Environmental law was the final area to be discussed. This was clearly a field of significant mutual interest. Professor Antti Belinskij, based at the University of Eastern Finland, discussed international Water Conventions and Finnish-Russian cooperation. Professor Li Honglei from the CASS Institute of Law spoke on judicial review of environmental impact assessment decision-making in China. In summing up, Dr Yulia Yamineva drew upon her experience as a Senior Researcher in the University of Eastern Finland and provided comments drawing together both comparative and international law dimensions.

Other presentations on environmental law were given by Professor Jukka Viljanen, who enlightened listeners on the environmental right in the Finnish constitution. Professor Viljanen’s talk provided a departure point for another visiting CASS Institute of Law researcher, Associate Professor Jin Shanming, to reflect on the constitutional protection of environmental rights in China. University Teacher Heta Heiskanen from the University of Tampere then highlighted how international human rights obligations contribute to environmental rights in Finland. Finally, Post-Doctoral Researcher Sanna Kopra from the University of Lapland identified key comparative law insights that formed the basis of a subject of lively discussion among participants on environmental rights in China and Finland.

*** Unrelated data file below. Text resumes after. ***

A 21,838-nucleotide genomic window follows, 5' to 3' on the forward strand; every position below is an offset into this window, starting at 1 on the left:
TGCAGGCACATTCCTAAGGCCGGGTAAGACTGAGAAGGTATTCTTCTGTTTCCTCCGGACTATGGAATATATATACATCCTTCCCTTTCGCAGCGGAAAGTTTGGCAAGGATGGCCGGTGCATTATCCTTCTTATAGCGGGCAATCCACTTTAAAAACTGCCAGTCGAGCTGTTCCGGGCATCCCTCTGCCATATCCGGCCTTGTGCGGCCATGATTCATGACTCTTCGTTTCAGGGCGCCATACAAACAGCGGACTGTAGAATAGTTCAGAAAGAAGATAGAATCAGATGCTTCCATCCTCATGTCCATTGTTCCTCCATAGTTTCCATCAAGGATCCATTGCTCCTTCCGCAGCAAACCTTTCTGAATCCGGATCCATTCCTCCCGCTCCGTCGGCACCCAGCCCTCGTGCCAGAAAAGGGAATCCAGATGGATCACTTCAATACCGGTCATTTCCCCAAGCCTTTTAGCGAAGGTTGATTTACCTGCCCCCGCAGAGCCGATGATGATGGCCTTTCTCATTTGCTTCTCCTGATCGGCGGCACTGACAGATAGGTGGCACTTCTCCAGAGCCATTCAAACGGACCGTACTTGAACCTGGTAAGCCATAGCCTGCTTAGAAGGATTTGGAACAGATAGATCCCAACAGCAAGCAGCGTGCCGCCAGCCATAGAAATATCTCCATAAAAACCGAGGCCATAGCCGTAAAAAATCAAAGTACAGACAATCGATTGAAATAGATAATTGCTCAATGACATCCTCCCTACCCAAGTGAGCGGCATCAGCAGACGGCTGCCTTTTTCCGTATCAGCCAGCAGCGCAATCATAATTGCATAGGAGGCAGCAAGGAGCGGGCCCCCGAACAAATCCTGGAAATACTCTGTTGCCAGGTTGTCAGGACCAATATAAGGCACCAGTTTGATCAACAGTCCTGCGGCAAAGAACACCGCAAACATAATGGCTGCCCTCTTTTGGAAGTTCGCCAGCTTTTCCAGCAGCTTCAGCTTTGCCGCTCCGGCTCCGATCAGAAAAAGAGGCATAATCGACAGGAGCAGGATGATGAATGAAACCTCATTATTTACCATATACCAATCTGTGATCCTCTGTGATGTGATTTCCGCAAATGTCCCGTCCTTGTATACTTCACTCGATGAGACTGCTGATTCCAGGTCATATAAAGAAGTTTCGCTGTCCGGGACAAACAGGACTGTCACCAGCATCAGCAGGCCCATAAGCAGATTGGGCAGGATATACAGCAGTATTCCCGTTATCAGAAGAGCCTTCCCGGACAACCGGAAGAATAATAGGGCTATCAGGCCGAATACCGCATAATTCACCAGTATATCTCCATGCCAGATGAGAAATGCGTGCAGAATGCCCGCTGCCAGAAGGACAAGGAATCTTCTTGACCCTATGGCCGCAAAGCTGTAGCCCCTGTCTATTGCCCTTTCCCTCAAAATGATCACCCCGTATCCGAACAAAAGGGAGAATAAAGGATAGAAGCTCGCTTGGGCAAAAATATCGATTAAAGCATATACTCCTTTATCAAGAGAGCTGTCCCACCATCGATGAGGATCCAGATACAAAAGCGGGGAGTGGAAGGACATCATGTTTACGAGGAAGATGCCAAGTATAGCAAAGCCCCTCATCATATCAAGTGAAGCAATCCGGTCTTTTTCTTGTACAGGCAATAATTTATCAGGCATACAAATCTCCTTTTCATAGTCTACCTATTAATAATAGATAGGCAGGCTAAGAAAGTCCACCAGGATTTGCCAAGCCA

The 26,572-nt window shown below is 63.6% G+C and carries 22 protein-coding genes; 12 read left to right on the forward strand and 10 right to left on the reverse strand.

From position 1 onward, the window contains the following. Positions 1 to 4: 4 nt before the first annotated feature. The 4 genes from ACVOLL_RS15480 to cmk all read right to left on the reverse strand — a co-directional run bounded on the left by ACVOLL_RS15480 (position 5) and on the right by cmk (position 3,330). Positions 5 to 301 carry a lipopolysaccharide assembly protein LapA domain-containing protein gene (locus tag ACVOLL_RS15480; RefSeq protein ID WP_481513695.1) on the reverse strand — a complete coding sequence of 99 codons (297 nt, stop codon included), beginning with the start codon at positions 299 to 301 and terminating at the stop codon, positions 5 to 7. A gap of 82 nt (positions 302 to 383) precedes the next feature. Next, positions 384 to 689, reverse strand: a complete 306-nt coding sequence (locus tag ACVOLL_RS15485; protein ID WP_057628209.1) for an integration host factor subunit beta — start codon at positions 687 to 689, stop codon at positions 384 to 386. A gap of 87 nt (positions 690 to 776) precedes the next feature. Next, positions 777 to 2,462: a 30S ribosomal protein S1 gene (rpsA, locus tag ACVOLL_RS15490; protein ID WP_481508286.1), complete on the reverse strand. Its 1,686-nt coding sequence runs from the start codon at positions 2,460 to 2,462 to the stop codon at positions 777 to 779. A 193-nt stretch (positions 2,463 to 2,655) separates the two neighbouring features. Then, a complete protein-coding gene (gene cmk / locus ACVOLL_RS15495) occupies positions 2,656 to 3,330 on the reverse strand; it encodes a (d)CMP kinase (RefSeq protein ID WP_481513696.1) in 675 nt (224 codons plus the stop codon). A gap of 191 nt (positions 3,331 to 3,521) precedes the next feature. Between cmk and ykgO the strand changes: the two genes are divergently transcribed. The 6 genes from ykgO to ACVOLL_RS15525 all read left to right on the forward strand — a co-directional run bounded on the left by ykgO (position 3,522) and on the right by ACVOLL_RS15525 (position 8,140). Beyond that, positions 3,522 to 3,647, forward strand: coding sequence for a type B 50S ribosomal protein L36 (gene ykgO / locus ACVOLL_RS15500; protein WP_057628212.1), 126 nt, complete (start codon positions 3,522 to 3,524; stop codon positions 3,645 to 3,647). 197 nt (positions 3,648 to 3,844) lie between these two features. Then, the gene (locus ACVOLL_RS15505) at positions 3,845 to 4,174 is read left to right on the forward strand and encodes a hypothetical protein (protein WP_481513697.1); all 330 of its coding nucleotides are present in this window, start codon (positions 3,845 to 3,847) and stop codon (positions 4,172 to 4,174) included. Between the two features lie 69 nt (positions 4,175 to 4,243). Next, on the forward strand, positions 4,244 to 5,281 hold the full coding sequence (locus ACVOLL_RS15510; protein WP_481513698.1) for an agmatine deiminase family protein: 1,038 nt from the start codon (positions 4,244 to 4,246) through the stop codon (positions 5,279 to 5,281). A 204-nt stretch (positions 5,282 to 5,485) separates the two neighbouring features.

Upcoming book publication

Reflecting the high quality of speeches and discussions over the two days, presentations given during the seminar will form the basis for chapters in an upcoming book to be published by the Chinese Academy of Social Sciences.

Concluding thoughts

Professor Ulla Liukkunen delivering remarks at the closing ceremony, highlighting the importance of comparative law collaboration and scholarship

The annual bilateral seminars play an important role in building legal research and education links between Finland and China. With such positive outcomes, this year’s seminar paves the way for future opportunities for Finnish and Chinese universities and research institutions to collaborate.

As Professor Liukkunen emphasized in her closing remarks, the seminar again highlighted the relevance of comparative law including the growing significance of the Nordic model in Chinese policy and academic circles.

‘We make comparisons’, Professor Liukkunen concluded. ‘We must realize that what appear to be similar can in fact be different. We need to have tools and equip ourselves to deal with obstacles and challenges in this undertaking, for which this seminar is a unique setting’.

Next year’s bilateral comparative law seminar will be held in China.


Associate Professor Li Zhong, CASS Institute of Law, with Professor Pia Letto-Vanamo, University of Helsinki, inspecting the China Law Center Collection in the main University of Helsinki library